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Category: Western Front

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A Yank's View of the Attack on the Hindenburg Line

Contributed by Richard G Crompton

27th Shoulder patch of the US 27th Division. The three letters together form the monogram N .Y. D., standing of course for "New York Division."
Astronomy furnished the inspiration for the distinctive shoulder patch insignia of the Twenty-seventh Division, American Expeditionary Forces, writes Herbert E. Smith in the Army Recruiting News. 

The division of New York National Guard men adopted Orion-the Seven Sisters of the Pletsdes--as a part of its finished design. 

On a circled background of jet black appeared these seven stars in red, with the monogram NYD (New York Division) likewise in red. The colors black and red have a special significance also; the black for iron, the red for the blood.

Another happy coincidence in this design: The Orion corresponded with the name O'Ryan, and the 27th's division commander was Maj. Gen. John F. O'Ryan, who took the New Yorkers over and brought them back.

Diggers & Doughboys.

After an advance of 37 miles in sixty days in the open warfare of the last 'Hundred Days' of World War 1, Monash's Australian Corps were reinforced only by returning sick and wounded.  Many battalions could summons, for actual fighting, no more than 200-300 rifles.

With the blessing of General John Joseph Pershing, the Commander-in-Chief American Expeditionary Force, the Second American Corps, commanded by General G.W Read, was placed under Monash's command to make the initial assault on the Hindenburg Outpost Line and the Hindenburg Line itself, over the St Quinten Canal and the Canal Hump.  The depleted Australians were to exploit the break through.

In the attack on an impressive static German defensive line the American 27th Division took severe casualties due to inexperience, over enthusiasm, a combination of gas and mist and a lack of support from a creeping barrage and tanks: one Regiment of 2000 rifles had 55% casualties. 

Despite the 42nd Battalion AIF complaining that they too had taken casualties, when completing the American's task of mop-up German dugouts, many isolated Americans attached themselves to Australian command.  Together they fought towards Bony, between the dense rows of barbed wire.  Together they died.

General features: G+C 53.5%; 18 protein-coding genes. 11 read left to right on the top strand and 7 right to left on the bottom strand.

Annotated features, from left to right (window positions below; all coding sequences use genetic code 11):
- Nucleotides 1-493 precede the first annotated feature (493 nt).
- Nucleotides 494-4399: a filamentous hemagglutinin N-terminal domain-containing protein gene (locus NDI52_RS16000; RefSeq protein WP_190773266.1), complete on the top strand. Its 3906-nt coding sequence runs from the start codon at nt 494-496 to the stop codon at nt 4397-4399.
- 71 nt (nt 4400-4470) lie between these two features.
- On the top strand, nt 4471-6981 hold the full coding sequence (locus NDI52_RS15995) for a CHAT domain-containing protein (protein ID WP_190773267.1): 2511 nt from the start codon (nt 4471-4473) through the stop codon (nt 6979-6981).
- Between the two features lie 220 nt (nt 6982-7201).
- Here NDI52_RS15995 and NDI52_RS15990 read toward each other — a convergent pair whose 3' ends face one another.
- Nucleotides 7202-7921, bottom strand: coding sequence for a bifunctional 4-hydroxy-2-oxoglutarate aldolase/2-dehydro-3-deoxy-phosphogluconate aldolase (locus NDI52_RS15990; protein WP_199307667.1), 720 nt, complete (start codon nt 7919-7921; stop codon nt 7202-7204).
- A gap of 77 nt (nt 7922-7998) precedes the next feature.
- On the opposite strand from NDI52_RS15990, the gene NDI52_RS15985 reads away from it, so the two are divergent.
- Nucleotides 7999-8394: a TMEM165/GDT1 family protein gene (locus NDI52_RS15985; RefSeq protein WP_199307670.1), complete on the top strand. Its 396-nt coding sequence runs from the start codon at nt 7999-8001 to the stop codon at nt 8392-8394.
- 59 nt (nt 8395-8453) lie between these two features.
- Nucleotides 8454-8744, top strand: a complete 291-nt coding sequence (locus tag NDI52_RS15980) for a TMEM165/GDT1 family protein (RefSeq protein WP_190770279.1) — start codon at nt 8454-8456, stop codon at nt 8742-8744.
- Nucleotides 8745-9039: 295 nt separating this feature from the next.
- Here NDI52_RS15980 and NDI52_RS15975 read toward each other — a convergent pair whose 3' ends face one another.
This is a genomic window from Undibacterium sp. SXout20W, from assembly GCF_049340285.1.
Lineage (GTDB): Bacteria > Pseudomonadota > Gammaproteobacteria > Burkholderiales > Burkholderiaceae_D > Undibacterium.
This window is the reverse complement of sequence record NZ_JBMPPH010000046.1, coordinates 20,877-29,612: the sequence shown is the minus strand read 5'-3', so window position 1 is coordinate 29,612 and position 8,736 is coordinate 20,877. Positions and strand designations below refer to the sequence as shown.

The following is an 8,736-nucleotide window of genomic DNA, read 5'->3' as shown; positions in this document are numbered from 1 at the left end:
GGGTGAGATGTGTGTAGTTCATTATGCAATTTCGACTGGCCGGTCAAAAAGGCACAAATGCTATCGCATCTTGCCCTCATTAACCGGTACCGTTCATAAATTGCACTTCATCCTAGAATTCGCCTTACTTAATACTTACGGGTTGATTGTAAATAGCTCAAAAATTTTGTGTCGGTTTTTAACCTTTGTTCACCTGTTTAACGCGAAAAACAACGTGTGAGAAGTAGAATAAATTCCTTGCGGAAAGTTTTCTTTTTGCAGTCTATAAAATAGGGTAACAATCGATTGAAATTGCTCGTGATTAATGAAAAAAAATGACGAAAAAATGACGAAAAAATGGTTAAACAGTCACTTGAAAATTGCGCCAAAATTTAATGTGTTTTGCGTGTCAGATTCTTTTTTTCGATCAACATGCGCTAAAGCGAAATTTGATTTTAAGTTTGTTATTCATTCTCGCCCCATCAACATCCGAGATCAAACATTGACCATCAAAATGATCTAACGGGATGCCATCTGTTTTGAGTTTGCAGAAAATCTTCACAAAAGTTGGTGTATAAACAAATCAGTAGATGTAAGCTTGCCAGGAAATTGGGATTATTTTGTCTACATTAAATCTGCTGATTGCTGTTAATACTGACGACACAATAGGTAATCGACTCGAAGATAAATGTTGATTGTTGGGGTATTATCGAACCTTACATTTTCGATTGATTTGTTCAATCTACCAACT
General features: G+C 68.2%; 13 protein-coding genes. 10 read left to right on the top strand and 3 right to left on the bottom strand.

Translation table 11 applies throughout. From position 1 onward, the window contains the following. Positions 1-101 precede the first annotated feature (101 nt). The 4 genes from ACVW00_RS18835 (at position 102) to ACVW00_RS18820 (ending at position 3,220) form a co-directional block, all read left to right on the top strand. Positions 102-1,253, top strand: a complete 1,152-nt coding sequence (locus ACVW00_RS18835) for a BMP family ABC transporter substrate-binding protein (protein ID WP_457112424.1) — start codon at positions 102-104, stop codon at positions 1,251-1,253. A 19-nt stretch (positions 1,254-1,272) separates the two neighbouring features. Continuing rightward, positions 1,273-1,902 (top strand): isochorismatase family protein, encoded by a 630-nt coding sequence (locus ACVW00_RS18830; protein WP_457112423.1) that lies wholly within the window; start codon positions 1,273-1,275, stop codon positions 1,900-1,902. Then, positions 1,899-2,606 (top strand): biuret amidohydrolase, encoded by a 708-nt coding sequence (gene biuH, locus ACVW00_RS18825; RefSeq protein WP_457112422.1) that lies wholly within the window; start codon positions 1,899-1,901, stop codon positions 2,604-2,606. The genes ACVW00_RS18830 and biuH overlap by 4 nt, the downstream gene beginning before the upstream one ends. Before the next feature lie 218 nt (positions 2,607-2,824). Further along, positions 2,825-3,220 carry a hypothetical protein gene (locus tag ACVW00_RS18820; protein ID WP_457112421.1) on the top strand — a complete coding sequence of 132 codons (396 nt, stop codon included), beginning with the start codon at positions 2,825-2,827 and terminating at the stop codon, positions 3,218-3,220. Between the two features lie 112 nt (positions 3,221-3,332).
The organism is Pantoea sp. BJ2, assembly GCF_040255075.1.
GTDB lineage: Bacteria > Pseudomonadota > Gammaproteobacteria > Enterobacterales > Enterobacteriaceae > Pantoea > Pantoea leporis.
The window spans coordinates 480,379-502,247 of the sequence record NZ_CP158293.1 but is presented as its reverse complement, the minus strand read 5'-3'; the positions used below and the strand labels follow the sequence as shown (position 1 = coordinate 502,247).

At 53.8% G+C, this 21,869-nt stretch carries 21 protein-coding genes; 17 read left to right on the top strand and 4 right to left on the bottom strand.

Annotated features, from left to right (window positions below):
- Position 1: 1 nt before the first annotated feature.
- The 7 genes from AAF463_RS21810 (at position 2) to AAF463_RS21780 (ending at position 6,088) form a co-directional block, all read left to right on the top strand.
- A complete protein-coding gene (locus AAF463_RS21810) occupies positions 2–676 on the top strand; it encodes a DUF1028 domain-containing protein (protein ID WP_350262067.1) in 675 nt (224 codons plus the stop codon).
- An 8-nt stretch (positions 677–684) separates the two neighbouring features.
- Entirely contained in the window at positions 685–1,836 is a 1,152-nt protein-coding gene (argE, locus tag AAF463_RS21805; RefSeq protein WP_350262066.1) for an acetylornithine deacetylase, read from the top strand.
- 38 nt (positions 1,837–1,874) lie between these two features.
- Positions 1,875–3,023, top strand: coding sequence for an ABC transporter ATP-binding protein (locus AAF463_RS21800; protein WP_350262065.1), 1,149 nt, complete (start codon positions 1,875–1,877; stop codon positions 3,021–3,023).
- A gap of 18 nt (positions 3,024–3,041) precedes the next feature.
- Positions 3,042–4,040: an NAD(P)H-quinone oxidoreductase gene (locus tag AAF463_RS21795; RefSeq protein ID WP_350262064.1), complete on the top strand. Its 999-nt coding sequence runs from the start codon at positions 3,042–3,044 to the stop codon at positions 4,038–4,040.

Major General John F O'Ryan, commanding the US 27th Division responsible for that the northern sector of the front and the initial attack over the St Quentin Canal Hump, wrote of the Australian soldier:

"This chapter on the Hindenburg Line Battle is an appropriate place to make some observations concerning the Australian soldiers, with whom we fought on that occasion".

The Australian soldier was a distinctive type. . .  The Australian army was solely a volunteer force.  Not a man in it was present except by his voluntary action.  This naturally affected his physical fitness and its morale.  There were no troops in the war which equalled the physical standards of the Australians.  

The American army had thousands, perhaps some hundreds of thousands, of men who measured up to the very best physical specimens to be found among the Australians, but we also had many thousands of men drafted into the army who were not fighting men, and who knew they were not.  The Australians had none of this class.  

It is true that the Australian soldier was lacking in 'smartness' of appearance and manner, and good humouredly [sic] took a seeming pride in the cold astonishment he created among others by his indifference to formality and his blunt attitude towards superior officers.  But if by discipline we mean experienced and skilled team work in battle, then it must be said that the Australian troops were highly disciplined.